America's third political party, the New Founding Fathers of America, comes to power and conducts an experiment: no laws for 12 hours on Staten Island. No one has to stay on the island, but $5,000 is given to anyone who does.
A family's road trip takes a dangerous turn when they arrive at a secluded mobile home park to stay with some relatives and find it mysteriously deserted. Under the cover of darkness, three masked psychopaths pay them a visit to test the family's every limit as they struggle to survive.Written by
Members of the horror podcast Night of the Living Podcast can be seen sitting at a table in the background of the diner scene filmed at Fillmore's Dairy Hut. See more »
After the first murder victims are discovered in the trailer, the son takes the father to the crime scene where the power appears to be cut - except for a telephone answering machine that reveals the identity of the victims. See more »
Ten years ago as an impressionable teenager, I saw "The Strangers" at a midnight showing with one of my best friends. To date, it stands as the most taut moviegoing experience of my life. After nearly a decade of production hell, the sequel-"The Strangers: Prey at Night" has finally come out of the woodwork. This followup has the same trio of villains pursuing victims in cat-and-mouse games, but this time it's an entire family staying at a deserted resort who are the target.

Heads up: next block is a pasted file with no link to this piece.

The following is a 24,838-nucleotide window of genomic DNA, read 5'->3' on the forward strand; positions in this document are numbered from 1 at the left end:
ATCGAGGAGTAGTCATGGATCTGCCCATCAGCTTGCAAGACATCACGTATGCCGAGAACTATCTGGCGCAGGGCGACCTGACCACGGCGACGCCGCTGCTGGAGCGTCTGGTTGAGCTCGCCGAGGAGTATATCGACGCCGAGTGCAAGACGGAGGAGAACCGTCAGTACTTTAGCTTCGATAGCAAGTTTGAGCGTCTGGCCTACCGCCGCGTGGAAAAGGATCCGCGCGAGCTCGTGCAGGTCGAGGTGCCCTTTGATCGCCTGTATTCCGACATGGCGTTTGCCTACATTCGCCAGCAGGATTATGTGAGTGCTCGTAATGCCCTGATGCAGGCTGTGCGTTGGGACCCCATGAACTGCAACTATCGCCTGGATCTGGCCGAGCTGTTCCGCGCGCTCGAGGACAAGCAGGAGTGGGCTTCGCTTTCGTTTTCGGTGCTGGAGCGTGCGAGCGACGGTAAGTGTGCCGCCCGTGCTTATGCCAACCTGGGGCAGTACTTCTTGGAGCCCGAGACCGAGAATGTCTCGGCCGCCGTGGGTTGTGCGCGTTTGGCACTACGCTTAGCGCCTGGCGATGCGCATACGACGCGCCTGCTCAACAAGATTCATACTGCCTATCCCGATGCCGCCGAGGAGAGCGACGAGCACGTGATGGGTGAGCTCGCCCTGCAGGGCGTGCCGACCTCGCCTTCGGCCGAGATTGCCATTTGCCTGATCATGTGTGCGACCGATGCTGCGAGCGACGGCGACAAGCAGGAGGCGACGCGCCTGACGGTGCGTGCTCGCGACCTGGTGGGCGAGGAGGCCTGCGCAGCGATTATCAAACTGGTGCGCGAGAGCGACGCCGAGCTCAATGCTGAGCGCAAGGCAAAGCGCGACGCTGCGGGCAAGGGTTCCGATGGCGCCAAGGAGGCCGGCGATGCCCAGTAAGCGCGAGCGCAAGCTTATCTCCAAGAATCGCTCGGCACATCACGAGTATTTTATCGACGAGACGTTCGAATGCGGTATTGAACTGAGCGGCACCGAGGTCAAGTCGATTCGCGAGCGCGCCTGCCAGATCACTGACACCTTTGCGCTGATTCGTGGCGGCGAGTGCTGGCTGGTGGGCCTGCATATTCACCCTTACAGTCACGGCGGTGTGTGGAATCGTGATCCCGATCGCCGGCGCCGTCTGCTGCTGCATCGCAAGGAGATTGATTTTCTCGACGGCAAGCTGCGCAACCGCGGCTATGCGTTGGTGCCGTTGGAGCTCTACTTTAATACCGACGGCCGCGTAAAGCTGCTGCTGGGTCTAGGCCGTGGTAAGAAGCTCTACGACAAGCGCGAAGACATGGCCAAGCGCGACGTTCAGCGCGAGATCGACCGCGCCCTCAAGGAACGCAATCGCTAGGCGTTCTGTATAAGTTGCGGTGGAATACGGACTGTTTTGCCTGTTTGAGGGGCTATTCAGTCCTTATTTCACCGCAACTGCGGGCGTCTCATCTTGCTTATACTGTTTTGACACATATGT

Perhaps I'm biased because I truly love the original film, but I found "Prey at Night" to be a significant letdown as a followup to Bryan Bertino's 2008 film, which was a masterful exercise in tension. I was skeptical of a sequel even being possible given how well Bertino exercised his formula in the first film-what else could really be done? "Prey at Night" essentially takes the formula of the first film, dresses it in de rigeur '80s style (complete with an exclusive '80s soundtrack), and amplifies the gore. It's mostly in good fun-but it's also completely devoid of suspense, tension, and unease.
There are a few sequences that are masterfully-executed-including a protracted sequence in a neon-lit swimming pool, and a mother-daughter attack in a trailer- but the in-between that stitches these better scenes together is repetitive and predictable, and the cinematography often gives the feel of a made-for-TV movie. The characters are also an issue in that they feel too much like stock characters; the lead being a chain-smoking bratty teenage girl running around in a Ramones t-shirt, followed by her likable brother, and two hip parents who are in the process of carting little-miss-trouble off to boarding school. In spite of the contrived characters, the acting is fairly good from all involved, including the actors portraying the three strangers.
There are a few moments of true tragedy and true catharsis in the film which are well-orchestrated, but I cannot help but compare "Prey at Night" to its predecessor. This sequel is a very different film that has its hits, but it frankly has more misses. As a frivolous run-of-the-mill slasher, it's rather enjoyable, but it lacks the emotional gravitas that made the first film so arresting and nerve-shredding. 5/10.
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